Q: Hi I recently applied to Brooklyn College and was turned down (eek!) because I had a 277 GED score as opposed to 300. When I was 17 I left school to help support my family, then taught myself programming, and went to Chubb where I got a perfect (4.0) GPA in Web Development and Business programming. Since then I've worked numerous real world projects http://members.aol.com/tuvsnyder/port.html Now that I'm independant, my primary reason right now for going to college is for both the experiance, meet new people, and to eventually get a Masters in Computer Science. I spoke to the admissions counselor, and he said that I may have to start from scratch! So two questions: 1) Should I go to a community college for a semester, do well, and then transfer to a Brooklyn or NYU? How can I get over this GED stigma? 2) Do I have any hope of getting any credits shaved off, the comp sci program, or should I maybe take something like computer information sciences being that I already am so familier with CS?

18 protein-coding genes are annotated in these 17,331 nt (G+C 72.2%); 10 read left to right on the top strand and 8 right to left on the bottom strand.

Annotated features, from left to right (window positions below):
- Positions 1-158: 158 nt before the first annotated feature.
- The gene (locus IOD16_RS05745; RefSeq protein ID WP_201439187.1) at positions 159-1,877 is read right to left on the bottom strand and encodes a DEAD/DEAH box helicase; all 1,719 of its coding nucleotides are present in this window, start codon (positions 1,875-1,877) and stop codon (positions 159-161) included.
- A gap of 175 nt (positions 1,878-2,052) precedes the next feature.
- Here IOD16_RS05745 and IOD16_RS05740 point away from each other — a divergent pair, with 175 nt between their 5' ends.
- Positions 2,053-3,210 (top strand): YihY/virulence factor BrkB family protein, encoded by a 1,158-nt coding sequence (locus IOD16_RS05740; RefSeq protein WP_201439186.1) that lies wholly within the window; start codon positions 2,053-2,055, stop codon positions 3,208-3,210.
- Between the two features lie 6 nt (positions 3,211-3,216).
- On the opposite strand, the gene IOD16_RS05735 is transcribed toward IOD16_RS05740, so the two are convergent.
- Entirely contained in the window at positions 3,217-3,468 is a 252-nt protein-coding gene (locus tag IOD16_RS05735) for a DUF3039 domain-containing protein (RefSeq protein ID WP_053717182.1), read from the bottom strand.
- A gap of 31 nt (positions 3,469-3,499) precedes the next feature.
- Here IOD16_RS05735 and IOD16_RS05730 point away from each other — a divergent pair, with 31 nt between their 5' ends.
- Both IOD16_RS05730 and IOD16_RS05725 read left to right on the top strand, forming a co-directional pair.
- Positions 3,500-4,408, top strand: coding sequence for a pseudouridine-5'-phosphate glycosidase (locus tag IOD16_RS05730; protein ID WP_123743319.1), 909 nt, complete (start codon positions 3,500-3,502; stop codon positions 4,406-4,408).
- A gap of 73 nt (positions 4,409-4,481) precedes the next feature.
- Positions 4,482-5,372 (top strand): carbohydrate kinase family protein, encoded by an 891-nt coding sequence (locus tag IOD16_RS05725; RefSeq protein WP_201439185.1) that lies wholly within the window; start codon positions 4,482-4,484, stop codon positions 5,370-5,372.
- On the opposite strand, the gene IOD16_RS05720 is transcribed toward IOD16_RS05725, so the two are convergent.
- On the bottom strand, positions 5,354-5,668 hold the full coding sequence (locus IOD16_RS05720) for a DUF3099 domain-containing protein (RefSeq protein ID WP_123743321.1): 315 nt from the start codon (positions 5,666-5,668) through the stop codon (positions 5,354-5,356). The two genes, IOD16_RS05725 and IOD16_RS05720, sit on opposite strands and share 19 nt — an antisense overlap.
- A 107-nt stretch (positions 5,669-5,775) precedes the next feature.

A: If you majored in ISE it seems feasible that you could get a lot of credits shaved off. I know that at Stonybrook you can simply take a "challenge exam" to get credit for classes. You can get up to 30 credits by these exams, so you could effectively cut out one year of school (and jump straight into CS/ISE 300 and 400 level courses) and probably get out of school within 3 years if you work diligently (or 2 years if you attended summers). If you want to go the compsci route, there will be a lot more theory and math involved. I don't know how you feel about that. With that said, I'd say a semester at a community college with good grades and you'd be able to go to a SUNY/CUNY and do fine. A semester of good grades would probably erase the ged stigma. You write well, so you might wanna try taking the SAT, I'm guessing (based on what's on your website, and how you write) that if you studied a little you could do well enough to make schools forget your ged score. ...and one last thing: NYU school of continuing Education. This is an effective back-door into NYU, spend just 1 year there and you'll be able to transfer into NYU's school of arts and sciences
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